G. Edward White, The American Judicial Tradition: Profiles of Leading American Judges quoting Oliver Wendell Holmes, Sr.
. . . Henry’s brother . . .
H. Rider Haggard, King Solomon’s Mines.
. . . found in him a “cold-blooded, conscious egotism and conceit.”
G. Edward White, The American Judicial Tradition: Profiles of Leading American Judges.
A timid adolescent, as sensitive as he was withdrawn, . . .
Jean-Denis Bredin, The Affair: The Case of Alfred Dreyfus.
. . . a person who had never learned to relate to another person, not even as a child . . .
Ayke Agus, Heifetz As I Knew Him.
. . . he no doubt felt the need of a rigorous context, an orderly and protective society.
Jean-Denis Bredin, The Affair: The Case of Alfred Dreyfus.
The most brilliant and gifted Glass Bead Game player I know. He would be predestined for Magister Ludi were it not that his character, together with his frail health, make him completely unsuited for that position. T. should never be appointed to an outstanding, representative, or organizational position; that would be a misfortune for him and the office. His deficiency takes physical form in states of low vitality, periods of insomnia and nervous aches, psychologically in spells of melancholy, a hunger for solitude, fear of duties and responsibilities, and probably also in thoughts of suicide. Dangerous though his situation is, by the aid of meditation and great self-discipline he keeps himself going so courageously that most of his acquaintances have no idea of how severely he suffers and are aware only of his great shyness and taciturnity. . . ."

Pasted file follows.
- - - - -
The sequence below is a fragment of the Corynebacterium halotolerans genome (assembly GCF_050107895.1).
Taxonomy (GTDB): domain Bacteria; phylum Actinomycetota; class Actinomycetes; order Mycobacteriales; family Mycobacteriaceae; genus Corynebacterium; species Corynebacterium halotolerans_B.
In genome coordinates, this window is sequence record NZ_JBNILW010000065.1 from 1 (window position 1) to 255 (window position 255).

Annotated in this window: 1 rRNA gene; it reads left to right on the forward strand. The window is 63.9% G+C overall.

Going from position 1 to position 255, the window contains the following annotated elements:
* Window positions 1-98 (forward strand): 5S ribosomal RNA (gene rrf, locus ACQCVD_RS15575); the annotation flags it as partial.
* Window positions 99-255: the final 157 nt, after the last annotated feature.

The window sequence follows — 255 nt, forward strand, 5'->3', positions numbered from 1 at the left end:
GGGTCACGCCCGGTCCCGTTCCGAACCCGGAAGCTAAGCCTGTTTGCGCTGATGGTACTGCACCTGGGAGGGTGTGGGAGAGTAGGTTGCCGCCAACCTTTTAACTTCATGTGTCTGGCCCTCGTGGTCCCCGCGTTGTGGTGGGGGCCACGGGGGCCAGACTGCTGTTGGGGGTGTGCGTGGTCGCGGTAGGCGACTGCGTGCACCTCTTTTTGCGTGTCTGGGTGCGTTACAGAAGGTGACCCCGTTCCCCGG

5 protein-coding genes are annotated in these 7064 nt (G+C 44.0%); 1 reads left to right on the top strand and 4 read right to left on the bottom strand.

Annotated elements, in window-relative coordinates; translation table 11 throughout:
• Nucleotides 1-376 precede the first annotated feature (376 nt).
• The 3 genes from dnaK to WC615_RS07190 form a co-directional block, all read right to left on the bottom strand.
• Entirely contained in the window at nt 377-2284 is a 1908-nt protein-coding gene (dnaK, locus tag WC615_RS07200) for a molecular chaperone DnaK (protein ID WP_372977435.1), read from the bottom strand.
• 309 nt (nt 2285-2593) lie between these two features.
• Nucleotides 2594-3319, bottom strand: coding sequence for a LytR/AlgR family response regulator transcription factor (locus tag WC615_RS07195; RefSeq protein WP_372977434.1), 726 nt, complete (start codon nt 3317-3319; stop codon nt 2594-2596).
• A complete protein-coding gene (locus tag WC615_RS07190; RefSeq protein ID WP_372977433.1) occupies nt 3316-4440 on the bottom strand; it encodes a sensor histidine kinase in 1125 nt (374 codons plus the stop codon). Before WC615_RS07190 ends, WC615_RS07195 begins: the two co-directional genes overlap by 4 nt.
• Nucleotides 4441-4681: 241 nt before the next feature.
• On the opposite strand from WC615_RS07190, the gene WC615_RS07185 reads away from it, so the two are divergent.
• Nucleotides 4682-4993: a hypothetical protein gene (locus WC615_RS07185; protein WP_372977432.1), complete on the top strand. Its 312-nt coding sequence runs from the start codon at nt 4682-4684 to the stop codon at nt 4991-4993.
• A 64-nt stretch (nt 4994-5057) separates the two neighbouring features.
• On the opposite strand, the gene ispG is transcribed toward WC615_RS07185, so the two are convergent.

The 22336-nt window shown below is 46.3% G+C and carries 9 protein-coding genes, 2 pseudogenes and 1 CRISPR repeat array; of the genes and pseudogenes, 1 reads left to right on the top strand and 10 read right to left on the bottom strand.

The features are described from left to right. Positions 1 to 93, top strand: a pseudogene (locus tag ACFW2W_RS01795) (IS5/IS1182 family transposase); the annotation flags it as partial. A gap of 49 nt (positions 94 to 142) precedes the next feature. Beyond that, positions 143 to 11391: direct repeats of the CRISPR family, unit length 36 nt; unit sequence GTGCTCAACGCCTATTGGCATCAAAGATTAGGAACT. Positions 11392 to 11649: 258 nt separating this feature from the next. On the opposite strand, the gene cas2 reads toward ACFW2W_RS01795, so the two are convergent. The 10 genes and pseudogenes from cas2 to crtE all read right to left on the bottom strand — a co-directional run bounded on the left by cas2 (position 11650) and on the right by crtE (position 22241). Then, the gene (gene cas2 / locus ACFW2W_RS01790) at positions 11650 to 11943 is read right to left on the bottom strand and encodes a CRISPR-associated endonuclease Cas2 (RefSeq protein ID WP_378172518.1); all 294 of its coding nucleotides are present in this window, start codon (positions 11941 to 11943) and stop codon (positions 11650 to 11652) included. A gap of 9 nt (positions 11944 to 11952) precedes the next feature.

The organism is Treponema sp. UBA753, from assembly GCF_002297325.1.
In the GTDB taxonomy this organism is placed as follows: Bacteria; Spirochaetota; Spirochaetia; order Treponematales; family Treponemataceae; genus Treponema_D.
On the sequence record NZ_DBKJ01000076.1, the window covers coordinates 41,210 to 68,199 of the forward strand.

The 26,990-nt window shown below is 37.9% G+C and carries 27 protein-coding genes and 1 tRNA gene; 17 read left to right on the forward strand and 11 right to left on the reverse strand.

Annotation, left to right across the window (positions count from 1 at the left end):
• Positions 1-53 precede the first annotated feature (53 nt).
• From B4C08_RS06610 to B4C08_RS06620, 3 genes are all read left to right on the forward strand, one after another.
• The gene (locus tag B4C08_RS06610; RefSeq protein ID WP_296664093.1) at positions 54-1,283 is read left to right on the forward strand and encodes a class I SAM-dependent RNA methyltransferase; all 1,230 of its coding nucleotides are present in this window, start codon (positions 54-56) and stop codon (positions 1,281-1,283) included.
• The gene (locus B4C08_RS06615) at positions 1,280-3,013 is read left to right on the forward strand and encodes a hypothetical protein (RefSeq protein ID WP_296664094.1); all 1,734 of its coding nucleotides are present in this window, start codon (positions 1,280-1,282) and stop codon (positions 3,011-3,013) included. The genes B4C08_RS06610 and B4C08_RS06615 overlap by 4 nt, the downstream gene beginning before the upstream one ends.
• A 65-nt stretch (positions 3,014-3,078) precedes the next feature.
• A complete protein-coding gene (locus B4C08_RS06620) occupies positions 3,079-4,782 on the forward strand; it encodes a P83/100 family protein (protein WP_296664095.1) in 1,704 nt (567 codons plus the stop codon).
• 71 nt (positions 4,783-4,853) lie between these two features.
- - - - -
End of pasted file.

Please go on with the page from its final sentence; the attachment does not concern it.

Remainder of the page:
Hermann Hesse, Magister Ludi: The Glass Bead Game.
In the person of Fritz Tegularius, Hesse has given us his interpretation of the brilliant but unbalanced character of Friedrich Nietzsche.
Theodore Ziolkowski, Foreword to Hermann Hesse, Magister Ludi: The Glass Bead Game.
The young Nietzsche . . .
H. James Birx, Nietzsche 2000: An Introduction.
. . . was shy and quiet and kept to himself. He was not the sort one befriended easily. Some found him very solemn.
Tom Wells, Wild Man: The Life and Times of Daniel Ellsberg.
I have one want which I have never yet been able to satisfy; and the absence of the object of which I now feel as a most severe evil. I have no friend, . . .
Mary Shelley, Frankenstein.
. . . he wrote to his sister in basel:
Ernest Newman, The Life of Richard Wagner.